The leaders of a small town in Minnesota have agreed to let a whites-only religious group move into their local church, despite outcry from the small community and tens of thousands online.
Officials in the town of Murdock, Minn., voted earlier this month to let the Asatru Folk Assembly (AFA) transform an abandoned Lutheran church into a new place of worship. Town leaders voted anonymously on the measure amid fierce public backlash, and insisted that the community does not support racism in any form.
The AFA has been accused of pushing white supremacy, and is listed as a hate group by the Southern Poverty Law Center. It also explicitly describes itself as a “warrior” religion of “white people” from northern Europe, according to its own website.
AFA board member Allen Turnage has said the church would not admit a Black person “because they’re not of Northern European descent.”
Murdock leaders say they approved a permit for the church in order to avoid a long legal fight over religious liberty.
“Because we’ve approved this permit, all of a sudden everyone feels this town is racist, and that isn’t the case,” Mayor Craig Kavanagh told NBC News. “Just because we voted yes doesn’t mean we’re racist.”
The AFA bought the abandoned church earlier this year and petitioned the town to zone it as a place of worship. The petition sparked backlash from the community of about 280 people, and provoked a petition against it that racked up more than 117,000 signatures.
The group preaches a pre-Christian, polytheistic form of spirituality based on Norse mythology and a Northern European ethnicity.
“Asatru is not, in itself, a racist religion, though some white supremacists consider themselves Asatruists,” the Anti-Defamation League (ADL) says on its website. The ADL adds that the group appeals to white supremacists through its “warrior religion” aesthetic, and is also sometimes referred to as Odinism.
Asatru groups that focus on the racial or ethnic elements of the ideology tend to use “folk” or “volkisch” in their name, according to the SPL.
“Present-day Folkish adherents also couch their bigotry in baseless claims of bloodlines grounding the superiority of one’s white identity,” the SPL says. “At the cross-section of hypermasculinity and ethnocentricity, this movement seeks to defend against the unfounded threats of the extermination of white people and their children.”
The group explicitly states that it supports “strong, healthy white family relationships” in its statement of ethics. “We want our children to grow up to be mothers and fathers to white children of their own,” it says.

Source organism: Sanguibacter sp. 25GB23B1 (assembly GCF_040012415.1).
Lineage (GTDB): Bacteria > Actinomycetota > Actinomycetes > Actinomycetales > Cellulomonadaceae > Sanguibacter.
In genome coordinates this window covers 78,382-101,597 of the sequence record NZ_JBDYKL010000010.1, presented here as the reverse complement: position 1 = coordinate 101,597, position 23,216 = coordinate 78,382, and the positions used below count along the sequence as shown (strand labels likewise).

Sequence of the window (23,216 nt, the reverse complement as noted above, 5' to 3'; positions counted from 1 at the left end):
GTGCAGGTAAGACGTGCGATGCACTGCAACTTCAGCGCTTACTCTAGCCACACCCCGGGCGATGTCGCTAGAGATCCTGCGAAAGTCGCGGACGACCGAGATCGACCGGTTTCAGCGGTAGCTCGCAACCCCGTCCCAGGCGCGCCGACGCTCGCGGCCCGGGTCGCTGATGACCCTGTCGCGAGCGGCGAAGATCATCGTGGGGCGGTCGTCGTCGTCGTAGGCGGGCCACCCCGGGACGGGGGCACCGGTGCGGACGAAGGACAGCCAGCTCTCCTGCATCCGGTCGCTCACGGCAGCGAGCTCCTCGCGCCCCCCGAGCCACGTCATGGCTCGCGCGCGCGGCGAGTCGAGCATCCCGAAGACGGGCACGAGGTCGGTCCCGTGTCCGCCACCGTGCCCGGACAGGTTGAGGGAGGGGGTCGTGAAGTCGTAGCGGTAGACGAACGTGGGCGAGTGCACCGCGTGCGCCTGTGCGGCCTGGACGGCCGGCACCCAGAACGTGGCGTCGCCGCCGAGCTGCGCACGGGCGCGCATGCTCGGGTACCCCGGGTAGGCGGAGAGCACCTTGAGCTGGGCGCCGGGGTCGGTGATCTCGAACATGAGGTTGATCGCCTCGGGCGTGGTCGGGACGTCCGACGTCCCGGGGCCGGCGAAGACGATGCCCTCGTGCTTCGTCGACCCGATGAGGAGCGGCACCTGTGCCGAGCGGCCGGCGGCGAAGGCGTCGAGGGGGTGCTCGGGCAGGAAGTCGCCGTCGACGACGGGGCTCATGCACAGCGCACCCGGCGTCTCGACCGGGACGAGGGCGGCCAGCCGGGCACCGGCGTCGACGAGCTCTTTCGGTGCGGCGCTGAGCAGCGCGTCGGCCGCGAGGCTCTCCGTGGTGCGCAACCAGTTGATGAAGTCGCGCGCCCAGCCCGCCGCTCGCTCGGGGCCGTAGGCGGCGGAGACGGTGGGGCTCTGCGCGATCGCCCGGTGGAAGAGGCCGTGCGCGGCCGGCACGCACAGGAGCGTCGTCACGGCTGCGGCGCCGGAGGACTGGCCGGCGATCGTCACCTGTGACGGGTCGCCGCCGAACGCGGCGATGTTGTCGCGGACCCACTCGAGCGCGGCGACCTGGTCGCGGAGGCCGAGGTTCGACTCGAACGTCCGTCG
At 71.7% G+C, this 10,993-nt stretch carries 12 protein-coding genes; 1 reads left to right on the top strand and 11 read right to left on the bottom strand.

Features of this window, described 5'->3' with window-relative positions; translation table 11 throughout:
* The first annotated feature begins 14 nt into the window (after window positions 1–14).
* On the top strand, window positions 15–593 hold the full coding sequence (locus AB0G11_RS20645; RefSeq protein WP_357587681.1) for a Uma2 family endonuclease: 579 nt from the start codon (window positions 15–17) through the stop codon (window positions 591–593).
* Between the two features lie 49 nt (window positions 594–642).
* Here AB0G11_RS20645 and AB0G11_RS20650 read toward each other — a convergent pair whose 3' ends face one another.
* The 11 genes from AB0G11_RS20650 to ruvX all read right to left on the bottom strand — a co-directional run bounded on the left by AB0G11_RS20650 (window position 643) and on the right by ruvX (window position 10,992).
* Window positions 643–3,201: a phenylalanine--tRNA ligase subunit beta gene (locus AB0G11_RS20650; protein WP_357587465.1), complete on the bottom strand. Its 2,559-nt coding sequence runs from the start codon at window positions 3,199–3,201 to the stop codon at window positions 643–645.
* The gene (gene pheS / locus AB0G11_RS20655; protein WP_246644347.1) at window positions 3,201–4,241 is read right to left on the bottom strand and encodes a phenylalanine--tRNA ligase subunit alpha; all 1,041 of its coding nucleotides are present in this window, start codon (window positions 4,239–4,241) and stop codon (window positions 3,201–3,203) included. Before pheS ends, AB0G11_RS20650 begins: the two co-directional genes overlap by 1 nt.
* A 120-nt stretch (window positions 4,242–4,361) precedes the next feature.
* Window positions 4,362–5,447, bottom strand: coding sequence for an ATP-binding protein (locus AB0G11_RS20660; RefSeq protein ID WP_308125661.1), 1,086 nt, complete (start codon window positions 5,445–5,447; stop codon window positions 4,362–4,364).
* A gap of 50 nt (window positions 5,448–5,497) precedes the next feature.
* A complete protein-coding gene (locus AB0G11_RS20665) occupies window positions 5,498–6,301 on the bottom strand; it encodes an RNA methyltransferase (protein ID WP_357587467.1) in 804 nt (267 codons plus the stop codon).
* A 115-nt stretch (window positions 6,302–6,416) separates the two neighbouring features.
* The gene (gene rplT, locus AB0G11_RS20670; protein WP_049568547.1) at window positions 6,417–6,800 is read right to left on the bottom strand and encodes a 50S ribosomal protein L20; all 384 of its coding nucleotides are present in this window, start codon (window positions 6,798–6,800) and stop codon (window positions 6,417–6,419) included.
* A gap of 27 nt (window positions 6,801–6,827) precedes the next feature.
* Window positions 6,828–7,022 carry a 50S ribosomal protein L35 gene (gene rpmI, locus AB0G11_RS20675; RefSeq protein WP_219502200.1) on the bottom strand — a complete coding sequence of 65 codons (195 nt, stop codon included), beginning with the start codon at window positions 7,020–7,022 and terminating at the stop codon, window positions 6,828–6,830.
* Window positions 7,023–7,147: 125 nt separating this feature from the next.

Turnage denies that the AFA is a white supremacist group.
“We’re not. It’s just simply not true,” he said. “Just because we respect our own culture, that doesn’t mean we are denigrating someone else’s.”
The AFA’s website says: “Activities and behaviours destructive of the white family are to be discouraged.”
Turnage said the AFA has about 500 members nationwide, and 20 or so in and around Minnesota. It’s based in Brownsville, Calif.
The AFA wants to turn the reclaimed church into a regional gathering point in the U.S. Midwest.
Murdock council members voted 4-1 to approve the group’s permit on Dec. 9, the Star Tribute reports. The votes were cast anonymously during an online meeting.
“We as leaders of the city of Murdock want people to know that we condemn racism in all forms,” Mayor Kavanagh said, before the council approved the accused racist group’s permit.
City Attorney Don Wilcox told council members that they faced possible legal action if they voted against the AFA based on its beliefs.
“There are certain constitutional protections that apply to religions,” Wilcox said. “I haven’t seen any evidence sufficient to overcome the presumption that they are a religion, whether you agree with it or not.
“Just because you don’t like it doesn’t mean they can’t do it.”
The Murdock Area Alliance Against Hate, which opposes the AFA, has held several protests to denounce the church decision.
“We have a very specific goal in mind and that is to let the Asatru Folk Assembly know just how unwelcome they are in this town,” Victoria Guillemard, a co-founder of the Murdock Area Alliance Against Hate, told the West Central Tribune after the permit was approved.
The AFA has a conditional use permit for one year at the church.
Guillemard says her group will continue fighting the permit despite the council’s decision. She’s one of many who have professed their support for the town’s Latino community, which has been growing over the past decade.
“I think they thought they could fly under the radar in a small town like this, but we’d like to keep the pressure on them,” Peter Kennedy, a longtime Murdock resident, told NBC News.
“Racism is not welcome here.”
— With files from The Associated Press
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